18th Century vs. Modern Makeup

Fiona Reichers Arts & Entertainment Aug 20, 2020

Everything 18th Century | A Column by Fiona Reichers

Marie Antoinette, famed for her impeccable appearance

You’ve probably noticed those funny looking colonists in your history books– ladies in tall powdered wigs, deathly pale, with skinny arched eyebrows and a daintily placed beauty mark above their extremely red lips. But have you ever wondered what 18th century people used as makeup to create these dramatic looks? Makeup back then was very different from modern day makeup. Although they produce results that are similar in appearance and texture, the ingredients are drastically different.

Popular modern options include eyeshadow, lipstick, blush, concealer, and foundation, but here’s what colonists from the 18th century used as their makeup. Powder, rouge (which is similar to modern day blush), lipstick, and burnt cloves or mouse fur were wildly popular products. But wait until you hear what they were made of!

Most face powder was made out of white lead. Lead? Lead is extremely poisonous for humans. Colonists had blisters on their face from the powder, so they kept on adding more to their face to cover up the blemishes. Then, they would die. You're lucky your setting powder isn’t made of lead.

Body and hair powder was made of wheat, potato and rice starch. Hair powder was similar to dry shampoo. Colonists would add it to their hair to keep bugs away from them and to hide the fact that their hair was really smelly and gross. Hair powder was scented with essential oils from natural items, like lavender and rose. All classes wore hair and body powder, but the upper class added a lot to their face and hair just to show that they were wealthy and powerful.

Rouge was made of red fruits like strawberries, vegetable juices and crushed ochre. Some rouges were made of mercury sulfide, arsenic, and red carmine, which again are poisonous for humans and killed many who wore it. The consistency of the rouge could be hard and powdery, like the blush we have today, or it could be liquid.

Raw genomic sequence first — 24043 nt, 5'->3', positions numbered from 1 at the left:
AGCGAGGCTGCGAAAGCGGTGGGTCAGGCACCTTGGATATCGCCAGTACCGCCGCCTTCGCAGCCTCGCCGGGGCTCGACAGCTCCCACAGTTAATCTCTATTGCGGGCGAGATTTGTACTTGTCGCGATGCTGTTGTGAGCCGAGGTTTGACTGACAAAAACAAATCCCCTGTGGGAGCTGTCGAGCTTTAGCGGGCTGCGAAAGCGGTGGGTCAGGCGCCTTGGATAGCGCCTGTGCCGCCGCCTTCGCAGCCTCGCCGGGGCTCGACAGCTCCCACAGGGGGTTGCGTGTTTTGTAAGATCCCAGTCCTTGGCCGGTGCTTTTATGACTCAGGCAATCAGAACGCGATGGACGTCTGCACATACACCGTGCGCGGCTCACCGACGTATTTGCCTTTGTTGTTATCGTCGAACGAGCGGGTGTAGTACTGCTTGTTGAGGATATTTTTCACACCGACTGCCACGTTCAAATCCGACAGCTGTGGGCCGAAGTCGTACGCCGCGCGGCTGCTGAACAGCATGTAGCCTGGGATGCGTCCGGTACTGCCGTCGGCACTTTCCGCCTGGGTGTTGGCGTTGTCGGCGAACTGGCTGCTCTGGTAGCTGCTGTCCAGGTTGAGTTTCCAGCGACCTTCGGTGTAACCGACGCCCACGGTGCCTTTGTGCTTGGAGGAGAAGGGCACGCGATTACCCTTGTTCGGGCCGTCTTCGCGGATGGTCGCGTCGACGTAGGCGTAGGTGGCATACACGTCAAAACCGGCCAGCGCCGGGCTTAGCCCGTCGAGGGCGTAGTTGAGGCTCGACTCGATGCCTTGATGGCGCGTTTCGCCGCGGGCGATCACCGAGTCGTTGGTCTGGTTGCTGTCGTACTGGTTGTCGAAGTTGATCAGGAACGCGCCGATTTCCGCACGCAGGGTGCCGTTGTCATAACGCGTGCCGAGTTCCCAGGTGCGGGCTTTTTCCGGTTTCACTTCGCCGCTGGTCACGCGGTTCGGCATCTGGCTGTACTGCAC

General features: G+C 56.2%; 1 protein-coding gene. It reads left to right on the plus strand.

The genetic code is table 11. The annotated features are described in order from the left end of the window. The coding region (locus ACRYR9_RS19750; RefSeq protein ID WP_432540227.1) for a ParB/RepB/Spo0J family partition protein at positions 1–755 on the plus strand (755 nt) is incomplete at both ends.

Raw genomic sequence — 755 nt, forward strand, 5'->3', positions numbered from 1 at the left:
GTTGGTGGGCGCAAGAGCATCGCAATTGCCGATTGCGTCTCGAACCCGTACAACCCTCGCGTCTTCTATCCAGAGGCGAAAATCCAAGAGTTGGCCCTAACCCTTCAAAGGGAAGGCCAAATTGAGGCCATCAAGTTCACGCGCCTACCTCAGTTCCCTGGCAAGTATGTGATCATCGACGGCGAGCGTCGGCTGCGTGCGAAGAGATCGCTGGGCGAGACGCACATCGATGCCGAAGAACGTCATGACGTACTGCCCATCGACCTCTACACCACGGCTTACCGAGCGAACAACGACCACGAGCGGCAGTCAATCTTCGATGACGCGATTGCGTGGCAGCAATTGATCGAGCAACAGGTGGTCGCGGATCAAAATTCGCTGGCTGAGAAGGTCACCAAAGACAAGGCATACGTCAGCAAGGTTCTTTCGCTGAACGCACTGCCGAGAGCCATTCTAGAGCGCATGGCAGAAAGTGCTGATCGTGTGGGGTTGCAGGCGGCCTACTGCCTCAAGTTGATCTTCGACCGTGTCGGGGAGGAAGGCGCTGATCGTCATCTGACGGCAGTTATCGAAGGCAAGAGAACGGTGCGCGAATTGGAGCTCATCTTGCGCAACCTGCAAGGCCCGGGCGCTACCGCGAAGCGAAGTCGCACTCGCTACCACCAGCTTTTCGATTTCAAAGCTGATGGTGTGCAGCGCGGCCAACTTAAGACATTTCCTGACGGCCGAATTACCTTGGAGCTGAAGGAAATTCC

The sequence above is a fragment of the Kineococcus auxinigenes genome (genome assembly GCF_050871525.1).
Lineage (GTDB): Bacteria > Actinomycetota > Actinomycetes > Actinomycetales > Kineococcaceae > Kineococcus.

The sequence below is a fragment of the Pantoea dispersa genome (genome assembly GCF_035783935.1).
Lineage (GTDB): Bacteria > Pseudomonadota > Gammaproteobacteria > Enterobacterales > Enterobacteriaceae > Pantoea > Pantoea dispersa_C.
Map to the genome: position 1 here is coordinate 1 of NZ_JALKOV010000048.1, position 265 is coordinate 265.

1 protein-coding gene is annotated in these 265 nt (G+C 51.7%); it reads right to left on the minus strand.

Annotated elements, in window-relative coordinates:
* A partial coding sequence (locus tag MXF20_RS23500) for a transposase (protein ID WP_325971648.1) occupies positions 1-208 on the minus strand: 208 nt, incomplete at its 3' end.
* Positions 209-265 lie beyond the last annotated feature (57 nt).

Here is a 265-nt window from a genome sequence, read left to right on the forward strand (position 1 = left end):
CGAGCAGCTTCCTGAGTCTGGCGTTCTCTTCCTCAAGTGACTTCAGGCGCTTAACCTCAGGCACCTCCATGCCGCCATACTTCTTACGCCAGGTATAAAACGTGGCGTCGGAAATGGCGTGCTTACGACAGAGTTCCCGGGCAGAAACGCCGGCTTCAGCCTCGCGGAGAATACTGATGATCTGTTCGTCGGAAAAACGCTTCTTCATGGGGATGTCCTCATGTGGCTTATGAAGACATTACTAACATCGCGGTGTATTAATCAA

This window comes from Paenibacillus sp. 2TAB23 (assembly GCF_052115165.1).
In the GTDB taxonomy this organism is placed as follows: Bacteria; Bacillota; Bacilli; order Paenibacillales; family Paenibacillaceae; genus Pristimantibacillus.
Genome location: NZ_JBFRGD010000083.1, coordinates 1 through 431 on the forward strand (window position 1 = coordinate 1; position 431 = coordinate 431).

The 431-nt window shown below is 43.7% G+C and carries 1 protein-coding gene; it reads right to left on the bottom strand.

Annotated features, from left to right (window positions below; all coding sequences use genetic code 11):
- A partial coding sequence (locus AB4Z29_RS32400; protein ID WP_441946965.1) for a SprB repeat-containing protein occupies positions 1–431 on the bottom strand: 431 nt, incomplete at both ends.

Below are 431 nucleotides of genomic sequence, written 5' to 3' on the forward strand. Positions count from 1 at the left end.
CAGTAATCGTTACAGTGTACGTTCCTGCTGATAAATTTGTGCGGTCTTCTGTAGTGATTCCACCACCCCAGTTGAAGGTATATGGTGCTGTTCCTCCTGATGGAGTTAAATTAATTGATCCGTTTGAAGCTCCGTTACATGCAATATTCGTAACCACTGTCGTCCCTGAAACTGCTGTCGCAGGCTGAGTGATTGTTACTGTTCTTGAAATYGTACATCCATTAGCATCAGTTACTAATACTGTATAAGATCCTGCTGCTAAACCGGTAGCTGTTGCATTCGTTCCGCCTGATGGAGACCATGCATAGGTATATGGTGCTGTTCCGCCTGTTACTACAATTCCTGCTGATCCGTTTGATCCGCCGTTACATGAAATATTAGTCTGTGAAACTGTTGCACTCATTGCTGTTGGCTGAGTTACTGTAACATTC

Lipstick was made of wax (we still use that today), animal marrow and gold leaf to create more natural color. 18th century appearances didn’t focus on lips, rather on how pale you were. Sometimes the colonists would add their rouge to their lips to give it a pop of color.

Burnt cloves and mouse fur were used for eyebrows. Now, you might be thinking: What? Mouse fur? That’s disgusting! Well, in the 18th century, dark, arched eyebrows were all the craze, and mouse fur is obviously hairy, so it counted as eyebrows. To get those perfect dark, arched eyebrows, the colonists used the burnt cloves and brushed it against their eyebrows, similar to what you do with an eyebrow pencil. Sometimes, they would even shave their eyebrows and glue mouse fur to the area where the original eyebrows were!

To complete the look, many colonists would add beauty patches to their face. Beauty patches were made of dark fabric, mostly silk and again mouse fur. These were not limited to the more well known dots you can see in many portraits of 18th century people. They could be shaped into moons, stars, hearts, or anything they desired. Usually upper class people wore beauty patches because silk was expensive for lower classes. The placings of beauty patches on the face had many meanings. For example, a beauty patch by the edge of the lip meant the wearer was kissable, while a patch by the eye meant that they were passionate.

Drawing by Viviane Kim


Makeup was also a status symbol, as it was expensive and only the upper class could afford it, and they made sure to show off their wealth by caking tons of it on. Later in the 18th century, the middle and lower class began to wear makeup, but very little—indicating their place in society. Interestingly, both men and women wore makeup.

So there you have it! 18th century makeup and modern day makeup are definitely super different. Obviously, today's makeup is much safer than it used to be, and thankfully we've stopped using it as a class symbol. That and we've also stopped shaving our eyebrows...or have we?

Sources:

Lipstick - a complete history

18th & 19th century hair powders

The Story Behind Blush

English Rose: Putting Your Best Face Forward

18th Century French Beauty Patches


Fiona Reichers

Fiona, a sophomore, loves to write, paint, and sew 18th century gowns. A history buff and art fanatic, she plans to make a whole wardrobe by graduation, and likes conveying her personality with words.

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